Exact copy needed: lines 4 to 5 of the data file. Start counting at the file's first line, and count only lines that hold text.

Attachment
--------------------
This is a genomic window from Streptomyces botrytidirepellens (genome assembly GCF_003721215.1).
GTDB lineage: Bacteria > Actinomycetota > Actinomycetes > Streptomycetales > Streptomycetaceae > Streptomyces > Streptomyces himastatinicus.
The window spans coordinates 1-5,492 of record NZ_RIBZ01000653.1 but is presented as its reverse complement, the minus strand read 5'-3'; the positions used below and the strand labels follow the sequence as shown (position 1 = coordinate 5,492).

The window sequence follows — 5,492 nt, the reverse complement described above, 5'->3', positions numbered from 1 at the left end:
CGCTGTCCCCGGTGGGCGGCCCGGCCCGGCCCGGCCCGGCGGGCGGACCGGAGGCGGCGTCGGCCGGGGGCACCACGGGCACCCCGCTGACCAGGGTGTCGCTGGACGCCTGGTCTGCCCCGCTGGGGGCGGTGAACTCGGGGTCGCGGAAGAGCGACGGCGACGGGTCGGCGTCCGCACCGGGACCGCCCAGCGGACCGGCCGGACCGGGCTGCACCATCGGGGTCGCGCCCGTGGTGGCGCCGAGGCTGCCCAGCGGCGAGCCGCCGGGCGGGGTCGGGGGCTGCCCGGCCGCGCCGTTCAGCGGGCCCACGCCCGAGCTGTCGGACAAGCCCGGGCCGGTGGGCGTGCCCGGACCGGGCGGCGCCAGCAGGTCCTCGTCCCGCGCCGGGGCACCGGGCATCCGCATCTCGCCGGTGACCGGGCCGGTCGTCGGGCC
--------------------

The window sequence follows — 5,492 nt, the reverse complement described above, 5'->3', positions numbered from 1 at the left end:
CGCTGTCCCCGGTGGGCGGCCCGGCCCGGCCCGGCCCGGCGGGCGGACCGGAGGCGGCGTCGGCCGGGGGCACCACGGGCACCCCGCTGACCAGGGTGTCGCTGGACGCCTGGTCTGCCCCGCTGGGGGCGGTGAACTCGGGGTCGCGGAAGAGCGACGGCGACGGGTCGGCGTCCGCACCGGGACCGCCCAGCGGACCGGCCGGACCGGGCTGCACCATCGGGGTCGCGCCCGTGGTGGCGCCGAGGCTGCCCAGCGGCGAGCCGCCGGGCGGGGTCGGGGGCTGCCCGGCCGCGCCGTTCAGCGGGCCCACGCCCGAGCTGTCGGACAAGCCCGGGCCGGTGGGCGTGCCCGGACCGGGCGGCGCCAGCAGGTCCTCGTCCCGCGCCGGGGCACCGGGCATCCGCATCTCGCCGGTGACCGGGCCGGTCGTCGGGCC